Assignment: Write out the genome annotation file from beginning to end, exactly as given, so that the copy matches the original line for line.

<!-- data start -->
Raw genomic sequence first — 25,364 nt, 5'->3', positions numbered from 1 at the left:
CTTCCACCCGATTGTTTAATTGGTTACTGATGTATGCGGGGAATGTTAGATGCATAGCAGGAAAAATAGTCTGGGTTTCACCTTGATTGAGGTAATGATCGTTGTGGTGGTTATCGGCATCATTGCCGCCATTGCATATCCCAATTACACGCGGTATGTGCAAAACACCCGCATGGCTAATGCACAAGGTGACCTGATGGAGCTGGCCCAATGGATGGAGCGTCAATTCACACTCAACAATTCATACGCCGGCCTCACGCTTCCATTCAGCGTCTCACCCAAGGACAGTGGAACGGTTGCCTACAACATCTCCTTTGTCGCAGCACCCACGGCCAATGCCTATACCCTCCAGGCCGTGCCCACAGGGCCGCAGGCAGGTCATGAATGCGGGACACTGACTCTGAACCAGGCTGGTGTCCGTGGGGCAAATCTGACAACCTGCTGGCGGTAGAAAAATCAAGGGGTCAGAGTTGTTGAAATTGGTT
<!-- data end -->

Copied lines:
Raw genomic sequence first — 25,364 nt, 5'->3', positions numbered from 1 at the left:
CTTCCACCCGATTGTTTAATTGGTTACTGATGTATGCGGGGAATGTTAGATGCATAGCAGGAAAAATAGTCTGGGTTTCACCTTGATTGAGGTAATGATCGTTGTGGTGGTTATCGGCATCATTGCCGCCATTGCATATCCCAATTACACGCGGTATGTGCAAAACACCCGCATGGCTAATGCACAAGGTGACCTGATGGAGCTGGCCCAATGGATGGAGCGTCAATTCACACTCAACAATTCATACGCCGGCCTCACGCTTCCATTCAGCGTCTCACCCAAGGACAGTGGAACGGTTGCCTACAACATCTCCTTTGTCGCAGCACCCACGGCCAATGCCTATACCCTCCAGGCCGTGCCCACAGGGCCGCAGGCAGGTCATGAATGCGGGACACTGACTCTGAACCAGGCTGGTGTCCGTGGGGCAAATCTGACAACCTGCTGGCGGTAGAAAAATCAAGGGGTCAGAGTTGTTGAAATTGGTT